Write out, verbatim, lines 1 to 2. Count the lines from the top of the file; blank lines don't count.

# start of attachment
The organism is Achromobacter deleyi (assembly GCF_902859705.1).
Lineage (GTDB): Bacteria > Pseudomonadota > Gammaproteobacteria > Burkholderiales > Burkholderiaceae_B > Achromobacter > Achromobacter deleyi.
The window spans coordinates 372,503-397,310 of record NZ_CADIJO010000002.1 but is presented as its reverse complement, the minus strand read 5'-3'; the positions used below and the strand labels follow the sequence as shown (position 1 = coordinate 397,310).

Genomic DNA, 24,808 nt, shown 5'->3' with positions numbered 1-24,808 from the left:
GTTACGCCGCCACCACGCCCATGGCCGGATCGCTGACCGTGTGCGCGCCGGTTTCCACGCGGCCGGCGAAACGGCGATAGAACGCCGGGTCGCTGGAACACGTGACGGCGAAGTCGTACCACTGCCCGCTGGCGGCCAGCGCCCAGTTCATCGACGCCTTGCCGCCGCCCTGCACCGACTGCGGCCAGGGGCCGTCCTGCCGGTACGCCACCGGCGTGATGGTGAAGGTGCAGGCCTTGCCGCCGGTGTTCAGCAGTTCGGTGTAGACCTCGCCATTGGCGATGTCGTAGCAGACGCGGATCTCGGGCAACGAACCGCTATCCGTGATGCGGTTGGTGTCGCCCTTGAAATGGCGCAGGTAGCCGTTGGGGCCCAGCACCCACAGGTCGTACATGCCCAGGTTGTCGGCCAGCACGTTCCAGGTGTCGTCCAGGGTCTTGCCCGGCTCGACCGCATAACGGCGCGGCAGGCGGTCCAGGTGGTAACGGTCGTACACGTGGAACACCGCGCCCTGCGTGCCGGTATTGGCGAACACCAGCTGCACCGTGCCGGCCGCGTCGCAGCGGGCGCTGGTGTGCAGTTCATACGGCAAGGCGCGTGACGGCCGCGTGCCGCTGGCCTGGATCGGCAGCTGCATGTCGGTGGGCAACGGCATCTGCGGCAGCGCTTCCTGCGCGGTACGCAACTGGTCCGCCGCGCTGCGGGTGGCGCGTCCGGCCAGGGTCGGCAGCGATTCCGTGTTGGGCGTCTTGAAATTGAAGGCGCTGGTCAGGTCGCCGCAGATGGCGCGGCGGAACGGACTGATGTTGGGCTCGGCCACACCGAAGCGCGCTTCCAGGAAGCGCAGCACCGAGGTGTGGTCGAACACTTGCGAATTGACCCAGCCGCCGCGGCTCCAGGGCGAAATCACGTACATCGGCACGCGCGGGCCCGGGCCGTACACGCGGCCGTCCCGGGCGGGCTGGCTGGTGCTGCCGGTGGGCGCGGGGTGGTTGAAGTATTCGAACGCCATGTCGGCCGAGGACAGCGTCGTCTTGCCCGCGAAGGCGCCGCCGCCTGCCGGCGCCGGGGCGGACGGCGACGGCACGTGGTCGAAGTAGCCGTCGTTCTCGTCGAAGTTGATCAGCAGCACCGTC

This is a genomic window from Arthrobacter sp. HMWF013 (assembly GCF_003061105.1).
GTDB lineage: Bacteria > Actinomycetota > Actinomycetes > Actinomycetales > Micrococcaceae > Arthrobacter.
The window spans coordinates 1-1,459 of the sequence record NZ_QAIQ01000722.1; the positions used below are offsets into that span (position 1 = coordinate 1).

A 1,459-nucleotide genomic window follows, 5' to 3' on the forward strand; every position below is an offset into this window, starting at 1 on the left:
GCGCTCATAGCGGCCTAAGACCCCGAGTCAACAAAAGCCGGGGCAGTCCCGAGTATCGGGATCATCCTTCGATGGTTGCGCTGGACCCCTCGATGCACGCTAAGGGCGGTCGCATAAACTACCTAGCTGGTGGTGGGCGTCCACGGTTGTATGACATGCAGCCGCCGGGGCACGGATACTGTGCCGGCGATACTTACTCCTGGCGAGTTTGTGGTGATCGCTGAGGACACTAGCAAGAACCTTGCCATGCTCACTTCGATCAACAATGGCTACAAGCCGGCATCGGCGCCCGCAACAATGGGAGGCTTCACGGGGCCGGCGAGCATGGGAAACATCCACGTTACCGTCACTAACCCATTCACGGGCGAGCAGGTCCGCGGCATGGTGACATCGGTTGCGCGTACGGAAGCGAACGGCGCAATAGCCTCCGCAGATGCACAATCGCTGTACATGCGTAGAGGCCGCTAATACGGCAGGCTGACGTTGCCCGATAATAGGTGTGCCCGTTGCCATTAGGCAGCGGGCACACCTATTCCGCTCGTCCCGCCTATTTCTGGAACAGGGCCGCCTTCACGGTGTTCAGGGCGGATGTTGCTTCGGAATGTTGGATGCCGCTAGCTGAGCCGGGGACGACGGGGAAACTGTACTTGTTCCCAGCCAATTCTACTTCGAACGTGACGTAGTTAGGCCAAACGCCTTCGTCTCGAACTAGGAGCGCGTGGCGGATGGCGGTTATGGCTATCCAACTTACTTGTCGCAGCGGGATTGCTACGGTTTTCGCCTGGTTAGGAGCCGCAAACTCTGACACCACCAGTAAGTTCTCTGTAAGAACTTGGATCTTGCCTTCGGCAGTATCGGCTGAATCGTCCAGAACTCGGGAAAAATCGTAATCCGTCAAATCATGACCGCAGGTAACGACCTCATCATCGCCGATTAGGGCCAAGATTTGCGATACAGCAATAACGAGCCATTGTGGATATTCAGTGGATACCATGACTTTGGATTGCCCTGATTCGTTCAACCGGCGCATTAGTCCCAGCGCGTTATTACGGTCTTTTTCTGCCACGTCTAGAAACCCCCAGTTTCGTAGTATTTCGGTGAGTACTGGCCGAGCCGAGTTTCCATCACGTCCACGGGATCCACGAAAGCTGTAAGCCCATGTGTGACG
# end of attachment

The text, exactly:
The organism is Achromobacter deleyi (assembly GCF_902859705.1).
Lineage (GTDB): Bacteria > Pseudomonadota > Gammaproteobacteria > Burkholderiales > Burkholderiaceae_B > Achromobacter > Achromobacter deleyi.